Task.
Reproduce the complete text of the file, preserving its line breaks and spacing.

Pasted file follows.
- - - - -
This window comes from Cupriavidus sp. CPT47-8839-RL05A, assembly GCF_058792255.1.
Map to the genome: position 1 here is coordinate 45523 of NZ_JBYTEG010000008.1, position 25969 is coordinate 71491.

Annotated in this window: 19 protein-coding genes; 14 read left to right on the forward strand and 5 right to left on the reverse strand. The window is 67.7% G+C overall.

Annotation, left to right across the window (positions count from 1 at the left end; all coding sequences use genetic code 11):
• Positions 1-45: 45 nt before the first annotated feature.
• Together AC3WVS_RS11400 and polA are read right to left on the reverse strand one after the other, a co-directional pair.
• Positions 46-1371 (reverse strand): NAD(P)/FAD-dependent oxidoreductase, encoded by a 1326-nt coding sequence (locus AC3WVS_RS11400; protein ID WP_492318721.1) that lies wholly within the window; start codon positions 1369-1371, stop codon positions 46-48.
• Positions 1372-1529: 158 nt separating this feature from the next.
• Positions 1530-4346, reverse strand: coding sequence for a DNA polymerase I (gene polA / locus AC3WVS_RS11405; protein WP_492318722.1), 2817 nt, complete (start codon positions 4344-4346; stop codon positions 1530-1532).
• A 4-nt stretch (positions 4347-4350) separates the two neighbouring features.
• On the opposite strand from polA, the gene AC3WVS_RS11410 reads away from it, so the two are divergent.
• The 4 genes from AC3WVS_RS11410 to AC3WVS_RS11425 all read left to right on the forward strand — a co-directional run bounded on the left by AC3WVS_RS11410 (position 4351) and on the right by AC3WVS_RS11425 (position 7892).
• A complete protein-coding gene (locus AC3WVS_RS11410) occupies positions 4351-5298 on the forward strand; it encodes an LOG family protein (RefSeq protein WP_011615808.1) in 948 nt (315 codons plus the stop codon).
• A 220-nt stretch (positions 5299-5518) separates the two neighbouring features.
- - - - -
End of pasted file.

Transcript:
This window comes from Cupriavidus sp. CPT47-8839-RL05A, assembly GCF_058792255.1.
Map to the genome: position 1 here is coordinate 45523 of NZ_JBYTEG010000008.1, position 25969 is coordinate 71491.

Annotated in this window: 19 protein-coding genes; 14 read left to right on the forward strand and 5 right to left on the reverse strand. The window is 67.7% G+C overall.

Annotation, left to right across the window (positions count from 1 at the left end; all coding sequences use genetic code 11):
• Positions 1-45: 45 nt before the first annotated feature.
• Together AC3WVS_RS11400 and polA are read right to left on the reverse strand one after the other, a co-directional pair.
• Positions 46-1371 (reverse strand): NAD(P)/FAD-dependent oxidoreductase, encoded by a 1326-nt coding sequence (locus AC3WVS_RS11400; protein ID WP_492318721.1) that lies wholly within the window; start codon positions 1369-1371, stop codon positions 46-48.
• Positions 1372-1529: 158 nt separating this feature from the next.
• Positions 1530-4346, reverse strand: coding sequence for a DNA polymerase I (gene polA / locus AC3WVS_RS11405; protein WP_492318722.1), 2817 nt, complete (start codon positions 4344-4346; stop codon positions 1530-1532).
• A 4-nt stretch (positions 4347-4350) separates the two neighbouring features.
• On the opposite strand from polA, the gene AC3WVS_RS11410 reads away from it, so the two are divergent.
• The 4 genes from AC3WVS_RS11410 to AC3WVS_RS11425 all read left to right on the forward strand — a co-directional run bounded on the left by AC3WVS_RS11410 (position 4351) and on the right by AC3WVS_RS11425 (position 7892).
• A complete protein-coding gene (locus AC3WVS_RS11410) occupies positions 4351-5298 on the forward strand; it encodes an LOG family protein (RefSeq protein WP_011615808.1) in 948 nt (315 codons plus the stop codon).
• A 220-nt stretch (positions 5299-5518) separates the two neighbouring features.